They can’t all be winners

10 Jul

Long time no speak! Sorry about that, guys. Last Sunday marked two months to the Big Day and I must say, things are certainly gathering steam. Unfortunately that means less time for the grocery store, much less for the kitchen.

I did, however, attempt a dish this weekend I’ve been meaning to try. The bright yellow color and fragrant dill sounds like such a great combination I was really looking forward to Cha Ca Thang Long, Vietnamese fish with turmeric and dill.

Vietnamese Fish with Dill and Turmeric

The finished product. Neither of us touched the fine shrimp paste dipping sauce…

There is little consistency among the recipes I found online and in my trusty Andrea Nguyen tome. All include turmeric and dill, obviously, but some versions include mam ruoc (fine shrimp paste), others fish sauce, some salt. Andrea’s marinade was simpler and included sour cream, which after my preparation I think is a good bet to temper the saltiness.

Anyways, I essentially made my own hybrid recipe with inputs from Wandering Chopsticks, Ravenous Couple and Into the Vietnamese Kitchen. 

My marinade included the following:

  • Turmeric powder
  • Galangal powder (you can substitute fresh grated ginger or powdered)
  • Fish Sauce
  • Fine shrimp paste
  • Salt and sugar
  • Olive Oil

You combine these things and marinate the fish for an hour – don’t bother following my ratios, because it was all wrong. Next time I will be adding NO salt – it had way more than was necessary, and I’ll also be vigilant about marinating for only an hour. Mine stayed in the fridge for a couple of hours as I got distracted doing something for the wedding (I’m sure).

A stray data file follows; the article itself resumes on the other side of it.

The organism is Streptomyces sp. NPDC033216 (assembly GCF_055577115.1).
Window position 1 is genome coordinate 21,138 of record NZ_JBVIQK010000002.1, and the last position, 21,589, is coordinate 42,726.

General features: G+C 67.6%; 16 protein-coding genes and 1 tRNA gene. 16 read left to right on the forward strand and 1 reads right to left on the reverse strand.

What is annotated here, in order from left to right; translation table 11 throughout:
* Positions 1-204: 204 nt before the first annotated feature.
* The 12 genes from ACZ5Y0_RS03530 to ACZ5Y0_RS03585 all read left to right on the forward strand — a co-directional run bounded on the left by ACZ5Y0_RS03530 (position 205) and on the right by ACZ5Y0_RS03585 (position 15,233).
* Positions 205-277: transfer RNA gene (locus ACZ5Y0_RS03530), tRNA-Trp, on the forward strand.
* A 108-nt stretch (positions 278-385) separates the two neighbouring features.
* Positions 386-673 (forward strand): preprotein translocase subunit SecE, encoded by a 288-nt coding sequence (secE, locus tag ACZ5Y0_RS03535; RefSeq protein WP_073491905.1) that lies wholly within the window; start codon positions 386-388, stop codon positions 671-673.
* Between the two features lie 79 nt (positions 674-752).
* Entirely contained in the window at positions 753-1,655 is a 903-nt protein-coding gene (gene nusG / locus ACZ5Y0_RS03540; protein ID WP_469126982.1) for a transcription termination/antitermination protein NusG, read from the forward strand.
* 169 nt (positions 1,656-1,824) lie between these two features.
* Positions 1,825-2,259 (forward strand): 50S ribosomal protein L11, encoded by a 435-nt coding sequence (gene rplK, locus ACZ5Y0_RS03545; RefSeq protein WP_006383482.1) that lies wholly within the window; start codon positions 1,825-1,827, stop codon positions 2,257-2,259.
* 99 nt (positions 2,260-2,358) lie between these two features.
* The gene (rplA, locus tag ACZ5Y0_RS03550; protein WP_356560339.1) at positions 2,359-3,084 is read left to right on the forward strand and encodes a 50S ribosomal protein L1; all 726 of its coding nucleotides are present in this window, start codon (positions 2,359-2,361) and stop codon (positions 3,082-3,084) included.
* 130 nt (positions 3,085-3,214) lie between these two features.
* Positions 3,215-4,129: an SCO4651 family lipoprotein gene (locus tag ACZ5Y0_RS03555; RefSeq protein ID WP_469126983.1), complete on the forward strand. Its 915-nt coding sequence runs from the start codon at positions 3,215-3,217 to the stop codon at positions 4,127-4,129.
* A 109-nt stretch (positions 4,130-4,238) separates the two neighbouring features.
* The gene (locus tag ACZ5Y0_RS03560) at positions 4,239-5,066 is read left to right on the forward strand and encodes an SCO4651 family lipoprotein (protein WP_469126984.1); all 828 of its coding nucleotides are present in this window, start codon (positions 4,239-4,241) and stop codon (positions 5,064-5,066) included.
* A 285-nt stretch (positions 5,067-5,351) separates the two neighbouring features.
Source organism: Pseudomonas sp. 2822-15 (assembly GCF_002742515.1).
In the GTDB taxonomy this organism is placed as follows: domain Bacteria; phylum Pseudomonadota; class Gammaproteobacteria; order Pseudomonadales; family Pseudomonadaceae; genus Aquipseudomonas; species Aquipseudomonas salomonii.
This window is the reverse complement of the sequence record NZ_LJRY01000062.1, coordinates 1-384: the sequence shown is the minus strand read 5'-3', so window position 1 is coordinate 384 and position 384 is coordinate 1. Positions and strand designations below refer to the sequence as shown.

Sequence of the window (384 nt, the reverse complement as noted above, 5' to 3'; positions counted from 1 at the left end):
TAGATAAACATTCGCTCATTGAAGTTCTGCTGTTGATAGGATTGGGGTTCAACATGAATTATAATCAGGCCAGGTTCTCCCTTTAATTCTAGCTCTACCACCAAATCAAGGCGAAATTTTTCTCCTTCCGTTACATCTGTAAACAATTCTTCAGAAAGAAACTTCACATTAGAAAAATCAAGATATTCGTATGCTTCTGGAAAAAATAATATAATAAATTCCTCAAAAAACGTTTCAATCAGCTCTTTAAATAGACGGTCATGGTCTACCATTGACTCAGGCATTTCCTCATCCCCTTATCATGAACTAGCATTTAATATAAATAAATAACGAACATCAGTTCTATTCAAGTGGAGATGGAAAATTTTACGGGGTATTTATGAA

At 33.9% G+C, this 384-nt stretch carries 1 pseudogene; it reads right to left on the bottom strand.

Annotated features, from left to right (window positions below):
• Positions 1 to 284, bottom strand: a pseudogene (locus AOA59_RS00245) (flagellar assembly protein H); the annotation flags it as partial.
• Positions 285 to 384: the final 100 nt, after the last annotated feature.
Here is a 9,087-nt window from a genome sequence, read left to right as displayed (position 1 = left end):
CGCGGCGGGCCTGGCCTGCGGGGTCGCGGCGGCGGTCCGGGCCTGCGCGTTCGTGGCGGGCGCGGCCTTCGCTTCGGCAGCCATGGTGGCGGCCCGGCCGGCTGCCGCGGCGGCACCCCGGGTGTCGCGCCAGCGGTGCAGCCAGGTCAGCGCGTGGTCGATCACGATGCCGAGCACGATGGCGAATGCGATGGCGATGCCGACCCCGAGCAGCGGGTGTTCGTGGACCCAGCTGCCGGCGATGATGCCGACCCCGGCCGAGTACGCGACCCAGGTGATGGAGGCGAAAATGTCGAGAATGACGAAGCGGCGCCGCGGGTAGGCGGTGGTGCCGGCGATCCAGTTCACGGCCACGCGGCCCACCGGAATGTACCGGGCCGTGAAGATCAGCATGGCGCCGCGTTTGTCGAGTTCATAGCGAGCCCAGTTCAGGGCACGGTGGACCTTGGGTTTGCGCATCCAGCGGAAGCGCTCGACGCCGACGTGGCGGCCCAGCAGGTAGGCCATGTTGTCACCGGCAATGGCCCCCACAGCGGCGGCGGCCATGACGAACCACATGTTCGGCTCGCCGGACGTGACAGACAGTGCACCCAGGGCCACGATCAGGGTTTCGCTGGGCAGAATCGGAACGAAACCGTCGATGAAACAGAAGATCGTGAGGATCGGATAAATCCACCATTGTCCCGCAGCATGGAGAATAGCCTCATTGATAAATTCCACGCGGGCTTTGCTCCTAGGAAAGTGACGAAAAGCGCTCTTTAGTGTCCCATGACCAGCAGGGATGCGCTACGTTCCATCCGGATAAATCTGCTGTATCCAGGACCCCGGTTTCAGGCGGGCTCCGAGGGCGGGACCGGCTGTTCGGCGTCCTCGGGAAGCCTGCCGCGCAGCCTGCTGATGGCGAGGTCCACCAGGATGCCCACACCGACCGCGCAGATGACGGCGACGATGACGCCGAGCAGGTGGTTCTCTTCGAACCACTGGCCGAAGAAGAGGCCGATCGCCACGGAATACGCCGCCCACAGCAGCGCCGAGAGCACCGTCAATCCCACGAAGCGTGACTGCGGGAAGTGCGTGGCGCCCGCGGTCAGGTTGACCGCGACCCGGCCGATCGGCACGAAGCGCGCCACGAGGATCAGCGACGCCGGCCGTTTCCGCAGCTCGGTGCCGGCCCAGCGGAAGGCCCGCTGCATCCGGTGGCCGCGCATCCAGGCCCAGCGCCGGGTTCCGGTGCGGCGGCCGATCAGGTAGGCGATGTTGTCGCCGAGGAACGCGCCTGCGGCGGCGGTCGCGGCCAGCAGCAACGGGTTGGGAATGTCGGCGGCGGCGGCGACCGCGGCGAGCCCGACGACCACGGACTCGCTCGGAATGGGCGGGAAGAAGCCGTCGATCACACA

Ingredients for Vietnamese Turmeric and Dill fish

Isn’t this pretty? The color is gorgeous and it smelled amazing.

Marinated cod

Now here’s where it got weird. Several sites called for a dipping sauce made with limes and fine shrimp paste. Why the dish needs more pungent flavors, I have no idea. Anyhow, I did it following Wandering Chopsticks lead and mixed it up. See those fresh herbs from our garden? We have Thai Basil for days and it’s amazing, except that I haven’t been cooking as often. Anyone want to swing by for fresh herbs?

Dipping sauce and fresh herbs

See those Tabasco peppers? Yep. Those are from our garden, too.

Cooking the fish is super fast since it’s already in smaller pieces. The authentic way to prepare and serve has you finish the fish on a sizzling cast iron surface (think fajitas). I didn’t feel like breaking out the cast iron pots so just skipped this step.

Using a non-stick skillet or fry pan, heat up some olive oil and add the fish. Cook for a few minutes until the bottom is brown and fish cooked about half way through then flip. When the fish is almost fully cooked, add fresh chopped dill (about 1/2 a cup or more) and scallions (4-5  chopped) and cook a couple minutes more.

Fish with dill and scallions

The aromas are amazing…too bad the taste wasn’t as good.

The one great thing that came of this dish was the discovery of the sesame shrimp cakes that I love in restaurants. I went in to Phuoc Qua and asked the owners where they are – my description of “the crackers you eat with the baby clam appetizer” did the trick. They turned up these bad boys that have black sesame AND dried shrimps. All you do is pop them in the microwave for a couple of minutes and the magically puff and grow.

Black Sesame and Shrimp crackers

This one got a bit overcooked, but I learned for the next ones! Obviously I was hungry, snacking on the Nong Shim spicy Shrimp Crackers. Yum.

So there you have it. Serve with greens and herbs and rice. Maybe I’ll try this again soon, but the Mr. didn’t like the flavors even accounting for the ridiculous saltiness.

At least I got my shrimp crackers.

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